Virus under the microphone
Goal 3: Good Health and Well-Being

UK is first to approve a vaccine – now we need equal access worldwide

The UK is the first country to find a COVID-19 vaccine but we must unite globally to overcome the pandemic 

By EMMA ELMS
4 DECEMBER 2020

Finally, there is a bright light at the end of the tunnel with the momentous news that the UK has approved a vaccine. After the biggest vaccination drive in history, the first doses of the Pfizer/BioNTech jab are due in shortly, promising to save millions of lives. However, this triumph isn’t about only protecting ourselves, our loved ones and our local communities. The UN is calling for global unity, saying, ‘No country can overcome this pandemic alone. Global solidarity is not only a moral imperative, it is in everyone’s interests.’

 

The World Health Organisation points out that, ‘While there is a wish amongst leaders to protect their own people first, the response to this pandemic must be collective – no one is safe until everyone is safe.’

 

With this in mind, the WHO’s COVAX Facility is an unprecedented global effort to ensure that whatever vaccine proves safe and effective, each country in the world should have equal access to it as quickly as possible. At #TOGETHERBAND we’re united in the common goal to reduce the impact of the pandemic on people’s lives and economies.

Doctors holding vaccine

Global equality

Since April The Access to COVID-19 Tools (ACT) Accelerator, launched by WHO and partnering with the world’s leading international health organisations, has supported the fastest, most co-ordinated global effort in history to develop tools to fight a disease. So far, 187 countries and economies have signed up to the agreement, including self-financing ones and 92 lower income countries who are eligible for financial support.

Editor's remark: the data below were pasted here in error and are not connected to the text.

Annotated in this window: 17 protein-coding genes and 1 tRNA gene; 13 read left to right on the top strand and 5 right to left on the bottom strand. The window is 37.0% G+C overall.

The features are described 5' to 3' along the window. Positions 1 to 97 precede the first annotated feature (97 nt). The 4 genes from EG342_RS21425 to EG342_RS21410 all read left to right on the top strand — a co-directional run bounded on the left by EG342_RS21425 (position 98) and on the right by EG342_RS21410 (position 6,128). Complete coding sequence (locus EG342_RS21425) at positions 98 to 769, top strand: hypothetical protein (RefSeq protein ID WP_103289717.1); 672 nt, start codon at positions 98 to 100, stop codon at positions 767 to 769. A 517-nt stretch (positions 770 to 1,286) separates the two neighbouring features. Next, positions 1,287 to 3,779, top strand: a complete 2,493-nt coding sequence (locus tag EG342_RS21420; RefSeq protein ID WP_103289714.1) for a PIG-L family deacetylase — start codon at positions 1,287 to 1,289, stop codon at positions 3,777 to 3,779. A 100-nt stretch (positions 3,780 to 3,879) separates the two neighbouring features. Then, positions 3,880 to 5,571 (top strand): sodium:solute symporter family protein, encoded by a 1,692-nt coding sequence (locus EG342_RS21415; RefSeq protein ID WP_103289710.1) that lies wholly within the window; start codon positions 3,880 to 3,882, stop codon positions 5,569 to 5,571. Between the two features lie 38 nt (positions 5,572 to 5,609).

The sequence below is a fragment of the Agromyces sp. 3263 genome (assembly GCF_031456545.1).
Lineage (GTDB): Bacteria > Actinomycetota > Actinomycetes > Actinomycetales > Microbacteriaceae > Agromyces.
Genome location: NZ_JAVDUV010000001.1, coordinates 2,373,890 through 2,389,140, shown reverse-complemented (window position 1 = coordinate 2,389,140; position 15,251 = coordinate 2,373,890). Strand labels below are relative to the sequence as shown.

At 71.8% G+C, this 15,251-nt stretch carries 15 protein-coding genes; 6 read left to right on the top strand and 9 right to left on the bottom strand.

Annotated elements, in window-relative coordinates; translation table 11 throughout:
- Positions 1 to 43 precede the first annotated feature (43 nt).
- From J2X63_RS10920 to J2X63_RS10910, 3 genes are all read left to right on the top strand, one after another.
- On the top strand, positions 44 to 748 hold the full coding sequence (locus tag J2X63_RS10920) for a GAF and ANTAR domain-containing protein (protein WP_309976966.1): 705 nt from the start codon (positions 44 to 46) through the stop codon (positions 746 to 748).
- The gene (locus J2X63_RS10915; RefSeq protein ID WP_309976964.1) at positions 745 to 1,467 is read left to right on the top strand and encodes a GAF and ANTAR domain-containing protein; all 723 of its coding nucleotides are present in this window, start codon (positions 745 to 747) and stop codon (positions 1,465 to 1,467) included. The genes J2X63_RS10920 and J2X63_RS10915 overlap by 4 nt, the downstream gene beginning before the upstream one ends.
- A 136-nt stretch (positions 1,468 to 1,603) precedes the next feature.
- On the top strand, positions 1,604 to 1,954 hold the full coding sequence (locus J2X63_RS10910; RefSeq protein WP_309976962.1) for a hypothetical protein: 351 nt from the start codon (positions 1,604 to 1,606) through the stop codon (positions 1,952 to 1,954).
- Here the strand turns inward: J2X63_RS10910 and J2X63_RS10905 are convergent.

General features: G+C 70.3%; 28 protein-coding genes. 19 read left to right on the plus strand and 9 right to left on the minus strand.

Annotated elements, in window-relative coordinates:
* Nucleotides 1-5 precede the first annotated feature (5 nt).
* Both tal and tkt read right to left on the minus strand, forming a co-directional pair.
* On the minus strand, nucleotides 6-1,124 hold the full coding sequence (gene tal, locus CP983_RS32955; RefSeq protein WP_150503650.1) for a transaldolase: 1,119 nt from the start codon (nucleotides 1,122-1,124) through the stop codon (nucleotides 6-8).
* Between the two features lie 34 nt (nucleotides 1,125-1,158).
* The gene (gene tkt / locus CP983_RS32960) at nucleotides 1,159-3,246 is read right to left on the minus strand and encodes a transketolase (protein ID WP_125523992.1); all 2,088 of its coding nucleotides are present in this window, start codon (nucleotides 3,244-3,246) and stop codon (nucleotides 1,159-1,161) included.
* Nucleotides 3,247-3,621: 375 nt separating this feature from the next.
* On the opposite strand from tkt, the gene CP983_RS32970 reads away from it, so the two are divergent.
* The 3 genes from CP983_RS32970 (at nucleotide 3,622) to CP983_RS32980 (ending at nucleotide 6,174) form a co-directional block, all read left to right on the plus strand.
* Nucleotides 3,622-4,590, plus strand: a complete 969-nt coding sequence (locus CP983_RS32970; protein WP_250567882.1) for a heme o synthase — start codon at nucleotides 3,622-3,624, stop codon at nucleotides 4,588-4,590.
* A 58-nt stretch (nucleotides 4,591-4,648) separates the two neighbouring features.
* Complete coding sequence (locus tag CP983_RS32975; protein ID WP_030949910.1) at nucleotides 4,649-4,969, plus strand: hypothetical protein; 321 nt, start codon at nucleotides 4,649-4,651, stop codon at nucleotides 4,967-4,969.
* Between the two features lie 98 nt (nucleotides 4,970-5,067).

‘It is really important that there is global equity in the implementation of this vaccine,’ agrees Trudie Lang, Director of The Global Health Network and a Professor of Global Health Research at the University of Oxford. 


‘It would be a terrible outcome if later we look back and find that vaccine roll-out happened first in the wealthy north and then followed later in the global south. Many regions have been devastated by this pandemic and fair allocation must be a mission for all governments. Coordination and collaboration are key and initiatives such as COVAX are working to ensure that access is secured for all countries.’

 

Lang explains that the ‘ideal’ vaccine for global use would require only one dose, work to stop transmission and illness, be easy to store, transport and administer – and be inexpensive. ‘As no single vaccine is likely to meet all these criteria it is good news that several different vaccines are coming through the pipeline because different vaccines might be better suited to different situations.’

 

She adds that from the outset WHO warned that the world’s poorest communities would carry the greatest burden unless all nations worked together. ‘Science has progressed as fast as it has during the pandemic largely because data, methods and know-how have been openly shared and implemented. Now that we have vaccines ready for use, we need to see this come into action by countries adhering to what they have committed to within the COVAX initiative.’